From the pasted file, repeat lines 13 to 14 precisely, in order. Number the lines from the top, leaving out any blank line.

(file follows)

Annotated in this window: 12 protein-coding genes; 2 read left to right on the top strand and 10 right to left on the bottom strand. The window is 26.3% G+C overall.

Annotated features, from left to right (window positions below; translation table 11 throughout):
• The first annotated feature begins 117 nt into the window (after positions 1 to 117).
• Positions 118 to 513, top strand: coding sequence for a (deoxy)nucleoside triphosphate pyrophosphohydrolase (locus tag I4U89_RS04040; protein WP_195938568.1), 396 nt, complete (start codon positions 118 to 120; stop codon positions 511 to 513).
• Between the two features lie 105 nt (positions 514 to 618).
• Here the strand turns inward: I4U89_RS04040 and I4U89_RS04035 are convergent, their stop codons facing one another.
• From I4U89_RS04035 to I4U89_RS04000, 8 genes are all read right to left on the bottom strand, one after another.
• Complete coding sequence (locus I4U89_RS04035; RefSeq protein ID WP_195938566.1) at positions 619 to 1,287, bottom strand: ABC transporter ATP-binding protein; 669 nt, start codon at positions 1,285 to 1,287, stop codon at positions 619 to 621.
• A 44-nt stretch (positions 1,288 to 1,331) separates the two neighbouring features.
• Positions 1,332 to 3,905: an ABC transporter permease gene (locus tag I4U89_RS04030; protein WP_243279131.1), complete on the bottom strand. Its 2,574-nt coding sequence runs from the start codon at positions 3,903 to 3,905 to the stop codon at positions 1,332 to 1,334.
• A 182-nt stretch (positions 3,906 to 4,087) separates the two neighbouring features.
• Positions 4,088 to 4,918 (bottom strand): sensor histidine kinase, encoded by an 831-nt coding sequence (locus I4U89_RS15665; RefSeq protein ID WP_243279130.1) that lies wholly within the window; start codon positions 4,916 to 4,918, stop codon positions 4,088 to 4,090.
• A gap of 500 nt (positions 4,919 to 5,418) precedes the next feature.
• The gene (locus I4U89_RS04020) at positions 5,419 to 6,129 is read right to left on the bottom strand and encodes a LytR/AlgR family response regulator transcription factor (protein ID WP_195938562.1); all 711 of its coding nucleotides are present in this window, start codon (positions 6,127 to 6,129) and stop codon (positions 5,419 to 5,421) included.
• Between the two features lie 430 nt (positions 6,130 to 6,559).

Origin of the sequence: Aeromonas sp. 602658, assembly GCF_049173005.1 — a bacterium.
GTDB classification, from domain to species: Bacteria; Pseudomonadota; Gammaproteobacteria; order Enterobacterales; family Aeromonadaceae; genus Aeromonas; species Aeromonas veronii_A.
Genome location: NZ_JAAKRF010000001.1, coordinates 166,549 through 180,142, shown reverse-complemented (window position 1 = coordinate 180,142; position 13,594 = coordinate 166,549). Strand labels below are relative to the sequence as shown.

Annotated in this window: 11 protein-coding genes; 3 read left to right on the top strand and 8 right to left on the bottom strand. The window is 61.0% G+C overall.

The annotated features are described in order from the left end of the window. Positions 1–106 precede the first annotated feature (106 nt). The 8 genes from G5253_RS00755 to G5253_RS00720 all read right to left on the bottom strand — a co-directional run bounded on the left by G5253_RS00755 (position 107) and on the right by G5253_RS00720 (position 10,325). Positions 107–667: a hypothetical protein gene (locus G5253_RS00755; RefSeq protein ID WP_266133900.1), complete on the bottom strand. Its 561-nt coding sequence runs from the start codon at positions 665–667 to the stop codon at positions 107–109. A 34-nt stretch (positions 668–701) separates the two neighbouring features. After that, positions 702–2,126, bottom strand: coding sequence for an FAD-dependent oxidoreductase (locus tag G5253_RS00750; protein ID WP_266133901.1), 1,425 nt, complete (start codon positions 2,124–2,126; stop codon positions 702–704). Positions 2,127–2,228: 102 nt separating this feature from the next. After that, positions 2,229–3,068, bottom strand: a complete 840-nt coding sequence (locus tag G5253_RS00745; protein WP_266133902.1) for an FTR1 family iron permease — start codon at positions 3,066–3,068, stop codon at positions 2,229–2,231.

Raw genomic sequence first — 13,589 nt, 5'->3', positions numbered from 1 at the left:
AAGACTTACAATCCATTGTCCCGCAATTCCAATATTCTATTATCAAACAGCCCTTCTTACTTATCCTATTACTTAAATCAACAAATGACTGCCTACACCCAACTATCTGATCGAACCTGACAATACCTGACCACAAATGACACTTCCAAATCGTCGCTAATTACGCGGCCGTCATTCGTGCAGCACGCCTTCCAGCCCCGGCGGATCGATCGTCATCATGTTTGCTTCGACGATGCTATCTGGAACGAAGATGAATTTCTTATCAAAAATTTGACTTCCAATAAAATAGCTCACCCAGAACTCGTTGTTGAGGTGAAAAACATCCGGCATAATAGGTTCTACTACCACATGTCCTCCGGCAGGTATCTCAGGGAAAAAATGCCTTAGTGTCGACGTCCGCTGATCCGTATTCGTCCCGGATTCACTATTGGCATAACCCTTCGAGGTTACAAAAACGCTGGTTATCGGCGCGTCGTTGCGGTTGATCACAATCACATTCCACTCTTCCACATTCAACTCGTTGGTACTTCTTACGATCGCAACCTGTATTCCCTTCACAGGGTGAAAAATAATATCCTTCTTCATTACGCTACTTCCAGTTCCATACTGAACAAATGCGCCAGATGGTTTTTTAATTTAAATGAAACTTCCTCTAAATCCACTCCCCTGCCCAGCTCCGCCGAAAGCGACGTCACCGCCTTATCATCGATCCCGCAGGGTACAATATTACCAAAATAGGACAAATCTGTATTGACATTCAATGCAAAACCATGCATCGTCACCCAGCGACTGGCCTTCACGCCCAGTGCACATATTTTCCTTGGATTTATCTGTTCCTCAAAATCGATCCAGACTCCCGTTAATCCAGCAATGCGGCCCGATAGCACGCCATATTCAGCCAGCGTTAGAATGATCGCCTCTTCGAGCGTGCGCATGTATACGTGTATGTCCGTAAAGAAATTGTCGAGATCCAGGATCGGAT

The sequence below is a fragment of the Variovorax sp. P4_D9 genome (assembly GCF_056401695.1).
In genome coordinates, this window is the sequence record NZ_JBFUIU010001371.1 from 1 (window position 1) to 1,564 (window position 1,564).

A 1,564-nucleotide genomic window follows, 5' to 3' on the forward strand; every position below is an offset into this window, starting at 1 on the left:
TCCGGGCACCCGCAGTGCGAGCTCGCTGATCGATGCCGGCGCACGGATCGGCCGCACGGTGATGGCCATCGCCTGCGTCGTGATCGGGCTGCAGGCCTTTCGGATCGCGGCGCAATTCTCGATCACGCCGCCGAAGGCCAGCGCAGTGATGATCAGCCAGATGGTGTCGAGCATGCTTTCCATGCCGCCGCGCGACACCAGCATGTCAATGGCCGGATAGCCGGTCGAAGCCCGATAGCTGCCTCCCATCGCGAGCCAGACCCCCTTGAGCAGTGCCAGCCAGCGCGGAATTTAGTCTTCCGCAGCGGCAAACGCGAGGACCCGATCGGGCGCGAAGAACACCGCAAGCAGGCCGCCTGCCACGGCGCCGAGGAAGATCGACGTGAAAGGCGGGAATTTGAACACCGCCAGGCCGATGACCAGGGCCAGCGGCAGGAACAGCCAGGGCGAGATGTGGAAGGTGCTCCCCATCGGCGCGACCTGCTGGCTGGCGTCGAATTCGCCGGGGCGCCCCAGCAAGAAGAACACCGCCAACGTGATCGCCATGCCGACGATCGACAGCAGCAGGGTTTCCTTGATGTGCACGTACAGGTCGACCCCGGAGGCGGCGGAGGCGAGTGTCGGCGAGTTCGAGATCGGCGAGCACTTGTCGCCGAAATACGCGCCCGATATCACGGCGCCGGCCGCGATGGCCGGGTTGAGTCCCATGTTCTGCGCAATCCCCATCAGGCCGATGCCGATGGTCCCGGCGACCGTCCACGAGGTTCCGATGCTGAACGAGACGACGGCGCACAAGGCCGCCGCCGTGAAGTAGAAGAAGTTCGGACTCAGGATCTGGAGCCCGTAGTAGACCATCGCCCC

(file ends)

• A gap of 500 nt (positions 4,919 to 5,418) precedes the next feature.
• The gene (locus I4U89_RS04020) at positions 5,419 to 6,129 is read right to left on the bottom strand and encodes a LytR/AlgR family response regulator transcription factor (protein ID WP_195938562.1); all 711 of its coding nucleotides are present in this window, start codon (positions 6,127 to 6,129) and stop codon (positions 5,419 to 5,421) included.